- FELIX and CONSTANCE. A POEM, taken from BOCCACE. ()
- GRATITUDE. A PASTORAL. ()
- Imitated from CLAUDIAN. ()
- An IMITATION Of the Sixteenth Ode Of the Second Book of HORACE. ()
- An Imitation of the Sixteenth Ode of the Third Book of HORACE. ()
- An Imitation of the Tenth Ode of the Second Book of HORACE. To the Right Hon. the Lord Viscount PALMERSTON. ()
- Occasion'd by a Dispute with a LADY. ()
- An ODE, presented to their Royal Highnesses the Prince and Princess of WALES, in Richmond Gardens, on Thursday, May 6. 1736. ()
- Of FRIENDSHIP. To CELIA. ()
- On a GOOD CONSCIENCE. ()
- On a Screen, work'd in Flowers by Her Royal Highness ANNE, Princess of ORANGE. ()
- On Celia's Picture, drawn by Sir Godfrey Kneller. ()
- On Delia singing, and playing on Music. ()
- On FLORELLA's Birth-Day. ()
- On MITES. To a LADY. ()
- On Mrs. L—s. ()
- On MUSIC. ()
- On POVERTY. ()
- On RICHMOND PARK, and ROYAL GARDENS. ()
- On the Hon. Mrs. HORNER's Travelling for the Recovery of her Health. ()
- On the Marriage of his Serene Highness the Prince of Orange. ()
- On the QUEEN's Grotto, in RICHMOND Gardens. ()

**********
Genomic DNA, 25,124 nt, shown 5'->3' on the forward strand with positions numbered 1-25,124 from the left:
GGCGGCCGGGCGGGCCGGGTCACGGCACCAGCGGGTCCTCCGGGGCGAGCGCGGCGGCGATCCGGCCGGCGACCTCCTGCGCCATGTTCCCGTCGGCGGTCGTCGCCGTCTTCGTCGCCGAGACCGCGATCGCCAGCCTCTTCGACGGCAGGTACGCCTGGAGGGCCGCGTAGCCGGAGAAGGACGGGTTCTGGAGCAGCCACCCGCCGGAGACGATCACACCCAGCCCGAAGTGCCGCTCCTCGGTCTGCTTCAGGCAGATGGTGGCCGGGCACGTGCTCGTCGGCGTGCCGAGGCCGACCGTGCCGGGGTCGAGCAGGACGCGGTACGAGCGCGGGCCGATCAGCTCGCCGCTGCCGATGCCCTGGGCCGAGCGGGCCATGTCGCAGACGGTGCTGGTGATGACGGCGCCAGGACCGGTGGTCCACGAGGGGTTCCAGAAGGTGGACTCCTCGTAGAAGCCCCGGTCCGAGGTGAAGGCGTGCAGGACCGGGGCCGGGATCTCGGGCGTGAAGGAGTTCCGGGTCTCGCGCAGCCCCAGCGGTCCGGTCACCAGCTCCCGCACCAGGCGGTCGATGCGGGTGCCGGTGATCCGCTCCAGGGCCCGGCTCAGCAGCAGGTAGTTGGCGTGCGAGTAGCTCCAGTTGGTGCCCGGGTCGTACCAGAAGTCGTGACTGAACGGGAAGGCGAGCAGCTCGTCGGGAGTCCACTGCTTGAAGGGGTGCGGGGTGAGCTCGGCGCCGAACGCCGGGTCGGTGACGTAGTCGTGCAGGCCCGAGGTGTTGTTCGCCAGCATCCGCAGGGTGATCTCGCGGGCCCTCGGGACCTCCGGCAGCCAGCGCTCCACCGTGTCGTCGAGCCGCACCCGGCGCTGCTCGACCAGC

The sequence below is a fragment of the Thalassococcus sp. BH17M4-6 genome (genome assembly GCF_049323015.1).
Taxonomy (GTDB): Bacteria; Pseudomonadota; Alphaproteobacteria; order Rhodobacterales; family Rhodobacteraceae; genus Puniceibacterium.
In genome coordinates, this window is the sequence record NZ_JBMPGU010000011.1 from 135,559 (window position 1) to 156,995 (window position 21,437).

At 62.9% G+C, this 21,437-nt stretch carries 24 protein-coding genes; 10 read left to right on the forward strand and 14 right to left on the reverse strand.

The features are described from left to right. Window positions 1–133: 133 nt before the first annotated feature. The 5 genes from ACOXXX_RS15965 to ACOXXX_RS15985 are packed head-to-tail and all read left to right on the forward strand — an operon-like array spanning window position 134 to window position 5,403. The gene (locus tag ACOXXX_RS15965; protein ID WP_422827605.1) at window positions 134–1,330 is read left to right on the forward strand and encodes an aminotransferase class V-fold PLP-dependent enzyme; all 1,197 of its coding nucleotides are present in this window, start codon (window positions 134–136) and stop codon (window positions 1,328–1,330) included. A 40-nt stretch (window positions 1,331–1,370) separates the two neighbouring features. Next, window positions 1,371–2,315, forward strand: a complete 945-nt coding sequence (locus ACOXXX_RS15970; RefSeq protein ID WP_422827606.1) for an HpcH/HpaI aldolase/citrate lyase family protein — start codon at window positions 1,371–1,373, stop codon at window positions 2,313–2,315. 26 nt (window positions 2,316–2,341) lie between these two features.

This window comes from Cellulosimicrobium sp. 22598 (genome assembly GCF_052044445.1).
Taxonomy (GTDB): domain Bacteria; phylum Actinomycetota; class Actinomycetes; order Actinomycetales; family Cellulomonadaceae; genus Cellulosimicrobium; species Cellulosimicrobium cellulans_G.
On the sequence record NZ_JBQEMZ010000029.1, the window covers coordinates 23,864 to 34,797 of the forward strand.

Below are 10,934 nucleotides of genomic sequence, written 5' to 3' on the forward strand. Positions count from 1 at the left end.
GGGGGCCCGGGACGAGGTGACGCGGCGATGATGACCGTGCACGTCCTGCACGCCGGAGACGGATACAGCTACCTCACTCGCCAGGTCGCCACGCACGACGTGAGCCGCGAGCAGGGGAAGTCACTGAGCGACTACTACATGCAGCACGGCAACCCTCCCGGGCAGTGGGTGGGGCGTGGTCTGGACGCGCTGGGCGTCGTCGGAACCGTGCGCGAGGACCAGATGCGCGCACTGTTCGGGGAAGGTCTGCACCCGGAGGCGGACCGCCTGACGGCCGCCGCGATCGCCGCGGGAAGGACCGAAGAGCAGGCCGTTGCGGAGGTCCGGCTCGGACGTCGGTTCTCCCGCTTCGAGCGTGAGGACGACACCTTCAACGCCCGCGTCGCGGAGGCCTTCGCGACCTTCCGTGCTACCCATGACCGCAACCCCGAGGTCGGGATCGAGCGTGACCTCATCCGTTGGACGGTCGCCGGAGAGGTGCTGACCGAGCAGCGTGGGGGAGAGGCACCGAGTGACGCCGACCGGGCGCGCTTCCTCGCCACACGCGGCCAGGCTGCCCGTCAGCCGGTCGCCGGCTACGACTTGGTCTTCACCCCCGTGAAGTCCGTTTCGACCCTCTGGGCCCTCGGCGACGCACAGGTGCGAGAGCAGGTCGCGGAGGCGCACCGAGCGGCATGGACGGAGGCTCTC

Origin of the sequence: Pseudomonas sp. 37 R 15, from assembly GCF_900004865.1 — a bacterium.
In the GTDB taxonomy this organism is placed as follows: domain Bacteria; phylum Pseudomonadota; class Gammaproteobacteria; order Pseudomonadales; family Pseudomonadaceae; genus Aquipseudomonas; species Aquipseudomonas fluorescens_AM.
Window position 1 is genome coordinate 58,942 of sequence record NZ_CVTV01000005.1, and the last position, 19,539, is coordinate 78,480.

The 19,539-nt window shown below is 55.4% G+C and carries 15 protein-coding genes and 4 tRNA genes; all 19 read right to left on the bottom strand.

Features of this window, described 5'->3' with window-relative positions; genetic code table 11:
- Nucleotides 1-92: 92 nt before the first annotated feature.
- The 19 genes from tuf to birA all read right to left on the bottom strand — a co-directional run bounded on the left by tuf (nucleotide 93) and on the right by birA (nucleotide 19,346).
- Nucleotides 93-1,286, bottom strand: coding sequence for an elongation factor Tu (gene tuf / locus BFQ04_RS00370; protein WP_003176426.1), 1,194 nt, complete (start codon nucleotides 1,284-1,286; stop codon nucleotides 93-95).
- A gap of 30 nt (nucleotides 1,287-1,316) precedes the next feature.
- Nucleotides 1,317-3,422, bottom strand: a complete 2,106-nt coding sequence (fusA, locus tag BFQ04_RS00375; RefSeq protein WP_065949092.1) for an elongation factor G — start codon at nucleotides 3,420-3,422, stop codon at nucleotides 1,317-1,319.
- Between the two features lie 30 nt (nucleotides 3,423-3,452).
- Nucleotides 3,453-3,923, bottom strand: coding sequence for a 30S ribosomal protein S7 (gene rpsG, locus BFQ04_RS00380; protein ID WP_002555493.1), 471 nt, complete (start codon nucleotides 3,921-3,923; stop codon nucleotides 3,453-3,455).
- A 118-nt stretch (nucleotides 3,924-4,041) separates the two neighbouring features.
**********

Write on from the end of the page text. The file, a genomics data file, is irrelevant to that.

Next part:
- On Two Young Ladies leaving the Country. ()
- PENELOPE to ULYSSES. Paraphras'd from OVID. ()
- A Poem on Her MAJESTY's Birth-Day. ()
- Proper Ingredients to make a Sceptic. ()
- The SHUNAMMITE. To Mrs. STANLEY. ()
- The THRESHER's LABOUR. To the Revd. Mr. STANLEY. ()
- To a Gentleman, who requested a Copy of Verses from the Author. ()
- To a Young LADY, who had a CUPID given Her. ()
- To DEATH. An IRREGULAR ODE. ()
- To His ROYAL HIGHNESS The DUKE of CUMBERLAND, On His BIRTH-DAY. ()
- To Mr. Winder, (now Fellow) of Corpus-Christi, Oxford; in Answer to a Latin Epistle, which he sent me. ()
- To Mr. WORSDALE: Occasion'd by seeing CELIA's Picture unfinish'd. Writ extempore at Kensington. ()
- To the Author of a Poem on the Duke of Lorrain's Arrival at the British Court. ()
- To the Rev. Dr. Freind, on his quitting Westminster School. ()
- To the Right Honourable William Clayton, Esq (now Lord Sundon) on his being Elected Representative in Parliament for Westminster without Opposition. ()
- TRUTH and FALSHOOD. A FABLE. ()
- The Two Beavers. A FABLE. ()
- VERSES to the Author, In IMITATION of HORACE's ODE on PINDAR. Apply'd to the Marriage of his Highness the Prince of Orange with ANNE, Princess Royal of Great Britain. ()